Nearing the slippery slope

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The anti-fence resolution passed by the United Nations General Assembly on July 20, 2004 is less notable for its content than for the circumstances surrounding its passage, the united European support it engendered, and the broader ramifications for Israel.

First and foremost, at a time when Palestinian fortunes in the armed struggle against Israel are at their lowest ebb in four years; when fraternal strife in the Gaza Strip paints Palestine as a lawless, if not hopeless, society; when pressures on Yasser Arafat to relinquish the leadership of Palestine are now echoed in major media throughout the Arab world–at precisely this low ebb in Palestinian fortunes on the ground, the Palestinian cause registers major successes in the international arena, first at the International Court of Justice at The Hague, and now in the General Assembly. This is yet another reminder that this conflict cannot and will not be solved by force.

Secondly, the UNGA decision marks the first time that the European Union–now expanded to 25 states–voted as a bloc against Israel on the Palestinian issue. For at least one brief moment, all the predictions here in Israel that expansion of the EU would render an already unwieldy body even less manageable with regard to international affairs, and particularly Israel-related issues, were disproved. The Europeans totally reversed their own earlier abstention, just a few months ago, regarding the original proposal to request an advisory opinion on the "wall" from the ICJ. Significantly, a united EU stand appeared to determine the position on the EU vote of another 25 or so UN members.

Taken together, the momentum generated by the ICJ opinion, the UNGA resolution and the European position–despite or, who knows, perhaps because of the abject misery and failure of the Palestinians–appears to have moved the conflict a little closer in the eyes of the international community to the edge of the slippery slope of South Africanization.

Israel’s protests, however justified, are of no avail in this debate. It does not deserve a South Africa comparison any more than it deserves this UN resolution. Palestinians and their supporters have been trying for decades to make Israel fit the South Africa scenario in ways that are markedly inaccurate and inappropriate. It is, after all, the Palestinians, not the Israelis, who between 1936 and 2000 repeatedly rejected reasonable two-state partition proposals. It is Palestinian terrorism–not mentioned in the UNGA resolution–more than any other factor that has obliged Israel to pave bypass roads, build fences, set up roadblocks, and require Palestinians to obtain passes in order to move from one Palestinian city to another.

Yet the South African apartheid model is increasingly the closest approximation in international parlance to the reality that awaits us on this slippery slope. And the UNGA resolution of July 20 is liable to be viewed, in retrospect, as a significant way-station toward that slippery slope.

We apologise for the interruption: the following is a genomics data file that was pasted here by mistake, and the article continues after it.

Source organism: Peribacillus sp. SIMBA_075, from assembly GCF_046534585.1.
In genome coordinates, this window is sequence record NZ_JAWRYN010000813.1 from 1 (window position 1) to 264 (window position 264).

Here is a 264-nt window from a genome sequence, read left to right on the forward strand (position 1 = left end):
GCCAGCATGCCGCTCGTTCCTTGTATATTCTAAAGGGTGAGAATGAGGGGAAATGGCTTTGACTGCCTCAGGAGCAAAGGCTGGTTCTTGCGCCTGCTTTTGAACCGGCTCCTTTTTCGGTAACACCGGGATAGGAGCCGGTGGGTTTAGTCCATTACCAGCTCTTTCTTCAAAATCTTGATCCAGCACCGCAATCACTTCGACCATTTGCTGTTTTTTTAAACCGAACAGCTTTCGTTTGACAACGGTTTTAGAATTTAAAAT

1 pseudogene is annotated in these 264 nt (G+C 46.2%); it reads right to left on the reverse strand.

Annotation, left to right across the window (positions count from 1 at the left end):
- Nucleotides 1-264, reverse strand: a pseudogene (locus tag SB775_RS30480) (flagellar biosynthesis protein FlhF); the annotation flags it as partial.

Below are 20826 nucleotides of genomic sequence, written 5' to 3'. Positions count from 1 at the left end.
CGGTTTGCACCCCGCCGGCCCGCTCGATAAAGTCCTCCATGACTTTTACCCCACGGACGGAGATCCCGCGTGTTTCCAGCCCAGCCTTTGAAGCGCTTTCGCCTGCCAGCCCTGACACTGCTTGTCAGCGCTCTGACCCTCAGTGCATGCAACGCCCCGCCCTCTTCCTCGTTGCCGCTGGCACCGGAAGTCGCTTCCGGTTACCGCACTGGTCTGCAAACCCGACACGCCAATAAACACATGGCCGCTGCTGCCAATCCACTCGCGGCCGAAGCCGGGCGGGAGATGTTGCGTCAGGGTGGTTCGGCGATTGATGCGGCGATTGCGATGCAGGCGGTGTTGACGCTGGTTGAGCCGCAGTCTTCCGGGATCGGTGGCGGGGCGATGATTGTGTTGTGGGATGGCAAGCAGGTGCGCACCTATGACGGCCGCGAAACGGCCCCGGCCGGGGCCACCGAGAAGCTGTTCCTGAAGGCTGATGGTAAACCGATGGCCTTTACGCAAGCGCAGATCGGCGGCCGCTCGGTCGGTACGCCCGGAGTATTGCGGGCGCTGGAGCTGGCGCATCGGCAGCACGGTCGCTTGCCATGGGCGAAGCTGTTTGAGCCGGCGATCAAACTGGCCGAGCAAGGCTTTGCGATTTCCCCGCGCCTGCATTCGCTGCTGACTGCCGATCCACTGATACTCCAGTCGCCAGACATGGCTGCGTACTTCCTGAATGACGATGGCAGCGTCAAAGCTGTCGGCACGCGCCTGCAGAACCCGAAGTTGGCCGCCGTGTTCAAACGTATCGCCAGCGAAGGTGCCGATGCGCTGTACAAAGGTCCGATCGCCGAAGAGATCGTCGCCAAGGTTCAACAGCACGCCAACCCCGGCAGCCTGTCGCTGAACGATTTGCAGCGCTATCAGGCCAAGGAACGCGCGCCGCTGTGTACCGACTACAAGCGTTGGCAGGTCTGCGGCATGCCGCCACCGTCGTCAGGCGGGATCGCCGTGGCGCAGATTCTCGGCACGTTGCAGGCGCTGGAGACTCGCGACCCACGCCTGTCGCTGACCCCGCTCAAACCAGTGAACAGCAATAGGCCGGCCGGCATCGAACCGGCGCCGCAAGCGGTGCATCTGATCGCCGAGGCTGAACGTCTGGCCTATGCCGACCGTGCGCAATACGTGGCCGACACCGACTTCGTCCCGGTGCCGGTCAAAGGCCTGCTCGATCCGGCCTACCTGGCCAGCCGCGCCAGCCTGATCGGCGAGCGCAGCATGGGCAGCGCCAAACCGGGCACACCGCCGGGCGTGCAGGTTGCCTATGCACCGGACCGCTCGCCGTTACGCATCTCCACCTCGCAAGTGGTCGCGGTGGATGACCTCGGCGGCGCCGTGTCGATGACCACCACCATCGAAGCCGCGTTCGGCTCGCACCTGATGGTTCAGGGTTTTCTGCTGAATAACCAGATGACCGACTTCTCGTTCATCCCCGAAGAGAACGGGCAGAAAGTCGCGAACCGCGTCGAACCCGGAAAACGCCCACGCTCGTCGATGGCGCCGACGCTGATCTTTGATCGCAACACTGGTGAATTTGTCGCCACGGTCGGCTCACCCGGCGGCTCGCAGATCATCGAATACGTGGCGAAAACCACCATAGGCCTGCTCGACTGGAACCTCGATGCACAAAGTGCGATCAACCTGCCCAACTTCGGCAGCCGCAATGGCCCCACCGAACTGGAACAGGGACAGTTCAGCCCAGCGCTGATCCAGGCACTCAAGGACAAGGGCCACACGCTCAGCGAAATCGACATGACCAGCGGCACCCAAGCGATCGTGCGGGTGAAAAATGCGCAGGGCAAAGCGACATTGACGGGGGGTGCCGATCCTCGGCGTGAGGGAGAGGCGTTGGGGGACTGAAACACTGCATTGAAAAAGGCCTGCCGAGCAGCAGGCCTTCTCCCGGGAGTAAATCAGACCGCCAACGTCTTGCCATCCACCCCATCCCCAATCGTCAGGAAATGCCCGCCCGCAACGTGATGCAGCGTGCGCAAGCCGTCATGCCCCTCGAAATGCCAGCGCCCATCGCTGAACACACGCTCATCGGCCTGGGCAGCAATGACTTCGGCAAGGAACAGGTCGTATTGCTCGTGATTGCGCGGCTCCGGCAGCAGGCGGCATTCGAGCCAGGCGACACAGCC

Why is this happening now? It may simply be the cumulative effect of years of seemingly intractable conflict in Israel/Palestine, coupled with smart Palestine Liberation Organization diplomatic tactics (for a change) and a concerted French move to galvanize the EU against Israel. But there can be little doubt that Israeli Prime Minister Ariel Sharon has made it easier. On the one hand, the excesses of the fence, closures, roadblocks, and settlement expansion have presented Israel’s critics with increasingly visible symbols of Palestinian humanitarian hardship and Israeli heavy-handedness, while Sharon’s ill-timed intervention in French Jewish affairs gave Paris the excuse it needed to lead the European vote against Israel. On the other, this same Israeli government’s limited disengagement project and instant readiness to obey Israel’s own High Court ruling and move the fence, all demonstrate that the government itself ! understands the need for change.

Paradoxically, the Israeli security establishment’s recent operational successes against suicide bombers–based on a combination of the fence and sophisticated tactics–have deprived Israel of the shocking and persuasive counter-image of carnage in its cafes and buses that has served it in recent years in countering one-sided Palestinian initiatives. These explanations for what happened at the UNGA last week appear to be more convincing than Israeli grumbling about European anti-Semitism, especially at a time when EU-Israel commercial and scientific ties are prospering.

Ostensibly, Israel can take comfort in ongoing American support and the promise of a US veto at the Security Council. But if the Europeans continue to demonstrate a new degree of solidarity regarding the Middle East that contrasts sharply with Washington’s position; if the Sharon government continues to provide highly visible targets for international opprobrium, and particularly if it falters in it disengagement initiative; and if additional mainstream American religious institutions follow the Presbyterian Church in adopting sanctions against Israel–then we are also one step closer to erosion in the US position as well.

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